SERIOUS NOTE: Calling judicial redistricting an “unwelcome obligation,” the redistricting opinion by our Supreme Court points out that congressional and state legislative districting stand “in contrast” to each other and reporting on the Democrats' decision in 2010 to give the courts free rein on congressional line drawing. Decisions' choice of points to make can be a subtle suggestion for legislative action.

In this case, legislators should consider – as far as federal law and constitutional obligations permit – harmonizing and tightening the standards for judicial action. Whether reviewing reapportionment or standing in for a failed legislative process, the courts need protection from the human urge to help the political side they personally benefited from – which has been the Democrats for two decades now. Doing so would prevent the Democrat-concocted risible “communities of interest” found in this decision. And it would help the courts avoid both legitimate and inaccurate claims they are actors in the political thicket instead of being, as they should, above that fray.

Chief Justice Bender's redistricting decision shows, again, his use of humor, starting with misdirection.

Bender: “Of paramount importance, we note the foundational goal of congressional redistricting under the United States Constitution: 'fair and effective [my bolding] representation for all citizens.'”

That's what our Supreme Court wants, yes? But, no!

Instead, Bender reports, “We agree with the trial court that '[a] competitive district requires candidates running for [and serving in] office to work very hard, listen to all views, and to reach out and engage as many people as possible.'”

Consider two scenarios.

First, all seven districts are maximally competitive, equally partisan balanced. No matter which party wins, 50% of Coloradans will have a congressperson who does NOT represent their views.

Second scenario: each district has a 60-40 split; some lean one way, some the other. But – key point – with this distribution of political power, 60% of Coloradans will have a congressperson who DOES represent their views.

Which plan offers “effective representation” for more people? Hands down, the non-competitive district plan rejected by the courts. Just what political science Prof. Thomas Brunell said.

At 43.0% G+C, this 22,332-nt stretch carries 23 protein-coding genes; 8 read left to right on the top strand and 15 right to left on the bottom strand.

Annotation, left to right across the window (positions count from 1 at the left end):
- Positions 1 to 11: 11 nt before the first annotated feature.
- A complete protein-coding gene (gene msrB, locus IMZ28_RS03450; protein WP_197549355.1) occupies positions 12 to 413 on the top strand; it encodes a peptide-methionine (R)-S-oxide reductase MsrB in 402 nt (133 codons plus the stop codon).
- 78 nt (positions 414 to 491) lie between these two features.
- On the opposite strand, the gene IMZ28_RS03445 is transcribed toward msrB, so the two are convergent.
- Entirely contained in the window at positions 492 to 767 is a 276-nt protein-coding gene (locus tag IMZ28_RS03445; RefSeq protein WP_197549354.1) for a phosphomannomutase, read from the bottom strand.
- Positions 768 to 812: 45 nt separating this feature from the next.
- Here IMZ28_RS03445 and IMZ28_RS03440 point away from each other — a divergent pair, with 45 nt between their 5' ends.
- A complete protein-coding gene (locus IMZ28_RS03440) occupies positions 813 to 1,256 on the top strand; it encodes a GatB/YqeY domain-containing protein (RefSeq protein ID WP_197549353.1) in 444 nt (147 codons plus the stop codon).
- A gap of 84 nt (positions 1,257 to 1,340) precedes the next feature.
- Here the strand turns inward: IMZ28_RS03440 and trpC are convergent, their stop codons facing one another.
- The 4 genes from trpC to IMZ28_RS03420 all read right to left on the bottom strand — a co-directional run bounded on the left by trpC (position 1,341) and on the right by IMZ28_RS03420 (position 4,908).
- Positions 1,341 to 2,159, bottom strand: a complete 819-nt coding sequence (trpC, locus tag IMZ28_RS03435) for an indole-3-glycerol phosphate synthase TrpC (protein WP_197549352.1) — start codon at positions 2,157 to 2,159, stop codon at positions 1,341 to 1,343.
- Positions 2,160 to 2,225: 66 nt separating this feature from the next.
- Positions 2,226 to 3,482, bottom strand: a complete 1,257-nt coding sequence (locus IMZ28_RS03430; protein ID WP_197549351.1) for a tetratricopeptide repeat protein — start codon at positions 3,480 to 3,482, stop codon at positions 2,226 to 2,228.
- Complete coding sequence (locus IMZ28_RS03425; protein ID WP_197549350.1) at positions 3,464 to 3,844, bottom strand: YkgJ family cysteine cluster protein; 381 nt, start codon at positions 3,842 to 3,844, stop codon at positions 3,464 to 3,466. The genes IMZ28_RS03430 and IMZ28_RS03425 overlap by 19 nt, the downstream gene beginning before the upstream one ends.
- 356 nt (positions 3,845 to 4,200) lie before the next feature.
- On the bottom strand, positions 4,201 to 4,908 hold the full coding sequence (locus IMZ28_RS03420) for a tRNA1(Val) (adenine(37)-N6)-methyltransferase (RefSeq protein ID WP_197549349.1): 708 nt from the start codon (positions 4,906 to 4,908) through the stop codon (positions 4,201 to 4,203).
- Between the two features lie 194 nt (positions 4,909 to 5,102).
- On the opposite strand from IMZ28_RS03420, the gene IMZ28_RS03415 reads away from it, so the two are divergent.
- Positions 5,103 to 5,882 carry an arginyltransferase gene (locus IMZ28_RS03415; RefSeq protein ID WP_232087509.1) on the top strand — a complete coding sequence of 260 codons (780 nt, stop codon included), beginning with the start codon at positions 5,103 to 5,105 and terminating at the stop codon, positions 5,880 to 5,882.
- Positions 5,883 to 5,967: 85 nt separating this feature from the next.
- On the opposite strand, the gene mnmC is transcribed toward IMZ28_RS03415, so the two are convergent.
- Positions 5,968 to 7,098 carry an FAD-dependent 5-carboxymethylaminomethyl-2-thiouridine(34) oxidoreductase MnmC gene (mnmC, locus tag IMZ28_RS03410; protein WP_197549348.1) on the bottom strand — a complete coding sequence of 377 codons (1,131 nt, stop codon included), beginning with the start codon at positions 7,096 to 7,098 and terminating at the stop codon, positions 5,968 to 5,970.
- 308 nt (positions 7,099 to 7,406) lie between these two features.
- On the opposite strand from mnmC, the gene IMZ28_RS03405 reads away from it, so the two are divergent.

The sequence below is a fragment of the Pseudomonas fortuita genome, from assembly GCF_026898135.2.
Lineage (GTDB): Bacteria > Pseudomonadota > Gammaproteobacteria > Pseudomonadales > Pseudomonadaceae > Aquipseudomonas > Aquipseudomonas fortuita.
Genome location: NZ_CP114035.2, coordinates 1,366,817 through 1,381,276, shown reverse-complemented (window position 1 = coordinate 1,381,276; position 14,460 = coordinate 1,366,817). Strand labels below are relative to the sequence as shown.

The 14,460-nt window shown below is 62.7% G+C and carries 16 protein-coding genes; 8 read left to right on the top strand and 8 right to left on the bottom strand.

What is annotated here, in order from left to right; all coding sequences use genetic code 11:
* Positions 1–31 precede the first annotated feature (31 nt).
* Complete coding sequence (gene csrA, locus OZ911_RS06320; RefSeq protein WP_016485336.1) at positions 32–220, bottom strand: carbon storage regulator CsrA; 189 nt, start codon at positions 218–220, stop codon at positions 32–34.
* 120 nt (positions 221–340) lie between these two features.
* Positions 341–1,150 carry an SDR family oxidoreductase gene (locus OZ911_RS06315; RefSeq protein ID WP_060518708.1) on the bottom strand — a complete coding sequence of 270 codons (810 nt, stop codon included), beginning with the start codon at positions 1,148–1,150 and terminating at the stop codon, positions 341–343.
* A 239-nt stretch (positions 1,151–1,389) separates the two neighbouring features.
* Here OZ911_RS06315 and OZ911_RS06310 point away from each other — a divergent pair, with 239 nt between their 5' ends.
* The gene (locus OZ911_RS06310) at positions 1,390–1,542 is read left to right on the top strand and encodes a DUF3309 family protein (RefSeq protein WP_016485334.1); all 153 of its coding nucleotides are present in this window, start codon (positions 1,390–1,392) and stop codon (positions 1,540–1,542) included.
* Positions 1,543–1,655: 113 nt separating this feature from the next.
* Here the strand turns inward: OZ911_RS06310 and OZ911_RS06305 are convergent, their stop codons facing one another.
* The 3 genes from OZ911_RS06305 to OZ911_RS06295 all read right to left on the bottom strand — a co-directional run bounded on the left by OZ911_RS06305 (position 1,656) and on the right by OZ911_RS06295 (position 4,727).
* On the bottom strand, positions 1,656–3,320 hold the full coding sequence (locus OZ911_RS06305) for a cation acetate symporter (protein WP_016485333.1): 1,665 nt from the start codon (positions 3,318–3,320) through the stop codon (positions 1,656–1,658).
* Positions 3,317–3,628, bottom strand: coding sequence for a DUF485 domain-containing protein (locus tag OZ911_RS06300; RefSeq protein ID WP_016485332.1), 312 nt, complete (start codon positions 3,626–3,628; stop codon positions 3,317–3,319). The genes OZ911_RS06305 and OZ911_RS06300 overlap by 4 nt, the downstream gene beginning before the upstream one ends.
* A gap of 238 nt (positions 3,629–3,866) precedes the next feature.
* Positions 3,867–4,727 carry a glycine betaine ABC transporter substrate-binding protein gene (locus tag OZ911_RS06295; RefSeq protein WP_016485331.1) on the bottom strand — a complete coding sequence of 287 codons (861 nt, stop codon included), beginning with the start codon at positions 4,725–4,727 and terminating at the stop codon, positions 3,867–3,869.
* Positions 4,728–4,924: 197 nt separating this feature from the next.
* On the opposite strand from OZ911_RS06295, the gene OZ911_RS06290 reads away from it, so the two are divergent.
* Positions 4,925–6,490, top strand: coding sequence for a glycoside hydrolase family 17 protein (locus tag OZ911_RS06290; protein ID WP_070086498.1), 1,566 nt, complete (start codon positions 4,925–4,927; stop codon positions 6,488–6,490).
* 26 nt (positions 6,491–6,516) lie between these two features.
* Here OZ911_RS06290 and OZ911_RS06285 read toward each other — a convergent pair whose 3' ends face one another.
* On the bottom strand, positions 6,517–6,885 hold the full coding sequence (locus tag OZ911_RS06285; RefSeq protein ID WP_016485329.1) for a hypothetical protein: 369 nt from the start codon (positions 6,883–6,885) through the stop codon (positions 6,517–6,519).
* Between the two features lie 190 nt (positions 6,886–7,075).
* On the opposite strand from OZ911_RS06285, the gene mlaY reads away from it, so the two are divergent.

Another technique in humor is to disconnect dialog from reality. Bender excels.

Bender approvingly quotes former Democratic House Majority Leader Weissman about why competitive districts are good. Weissman represented a district that had the thirteenth smallest percent of Republicans in our State House – a most uncompetitive district. (A madam preaching on chastity.)

Communities of interest provide Bender with serial laughter.

Create a district (CD 2) based on pine bark beetles (good). Add ips beetles to the pine bark ones for a true West Slope district, CD 3, (bad). Beetles? When did they get the vote?

Create a Boulder-Larimer district based on common mass transit use patterns (good). Avoid a Larimer-Weld district based on divergent mass transit use (bad). Larimer (0.86% transit use) matches better, Bender claims, to Boulder with Boulder's 5.4% transit use than to Weld (where transit use is 0.52%). It takes a real disassociation from reality to see that one.

Create CD 6 as an”exurb.” (Merriam Webster, exurb: “a region … outside a city … inhabited chiefly by well-to-do families.”) That fits CD 6, based on Aurora, population one-third of a million? And well-to-do fits Aurora where about two-thirds of one district's elementary schools kids get free or reduced price school lunches?

Democrats played the odds in redistricting. Democratic governors picked most Colorado judges, including Bender. The Democrats knew “their” judges would likely decide congressional lines, and appeals would hit our Democratic-appointed Supreme Court, characterized as among America's most partisan Supreme Courts.

Dem Sen. John Morse said the “court ought to be able to consider whatever…” when Democrats struck legal protections against a court run amok. The trial court simply followed Morse's rule and made up, ably assisted by counsel for the Democrats, “whatever” hokey-smokey reasons for adopting the Democrat's plan that tickled it.

So, hail to Chief Justice Bender. If we're gonna get snookered, at least we can laugh about it.

[The decision:]

Dave Diepenbrock